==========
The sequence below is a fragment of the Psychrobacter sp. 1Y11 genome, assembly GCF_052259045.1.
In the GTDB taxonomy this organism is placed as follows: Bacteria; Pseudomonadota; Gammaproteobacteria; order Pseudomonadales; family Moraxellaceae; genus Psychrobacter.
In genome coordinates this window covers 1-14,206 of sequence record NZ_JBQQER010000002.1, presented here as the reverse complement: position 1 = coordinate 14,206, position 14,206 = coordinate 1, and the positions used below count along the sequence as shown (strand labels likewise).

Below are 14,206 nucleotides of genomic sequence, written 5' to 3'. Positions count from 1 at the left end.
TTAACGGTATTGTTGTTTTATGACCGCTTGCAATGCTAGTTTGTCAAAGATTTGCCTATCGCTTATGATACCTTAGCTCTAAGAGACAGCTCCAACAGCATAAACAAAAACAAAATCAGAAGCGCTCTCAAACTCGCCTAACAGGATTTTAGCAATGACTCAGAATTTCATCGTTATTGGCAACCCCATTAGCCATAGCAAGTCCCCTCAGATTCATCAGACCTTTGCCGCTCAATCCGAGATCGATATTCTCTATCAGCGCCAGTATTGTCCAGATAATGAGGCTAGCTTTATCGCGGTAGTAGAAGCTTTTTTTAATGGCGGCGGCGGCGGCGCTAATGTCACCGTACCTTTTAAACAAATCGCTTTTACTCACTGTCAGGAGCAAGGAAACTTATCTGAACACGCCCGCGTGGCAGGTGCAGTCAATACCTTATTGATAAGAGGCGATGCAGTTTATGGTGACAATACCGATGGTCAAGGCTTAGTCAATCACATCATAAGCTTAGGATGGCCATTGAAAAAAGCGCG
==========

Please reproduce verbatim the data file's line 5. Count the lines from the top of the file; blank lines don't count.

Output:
TTAACGGTATTGTTGTTTTATGACCGCTTGCAATGCTAGTTTGTCAAAGATTTGCCTATCGCTTATGATACCTTAGCTCTAAGAGACAGCTCCAACAGCATAAACAAAAACAAAATCAGAAGCGCTCTCAAACTCGCCTAACAGGATTTTAGCAATGACTCAGAATTTCATCGTTATTGGCAACCCCATTAGCCATAGCAAGTCCCCTCAGATTCATCAGACCTTTGCCGCTCAATCCGAGATCGATATTCTCTATCAGCGCCAGTATTGTCCAGATAATGAGGCTAGCTTTATCGCGGTAGTAGAAGCTTTTTTTAATGGCGGCGGCGGCGGCGCTAATGTCACCGTACCTTTTAAACAAATCGCTTTTACTCACTGTCAGGAGCAAGGAAACTTATCTGAACACGCCCGCGTGGCAGGTGCAGTCAATACCTTATTGATAAGAGGCGATGCAGTTTATGGTGACAATACCGATGGTCAAGGCTTAGTCAATCACATCATAAGCTTAGGATGGCCATTGAAAAAAGCGCG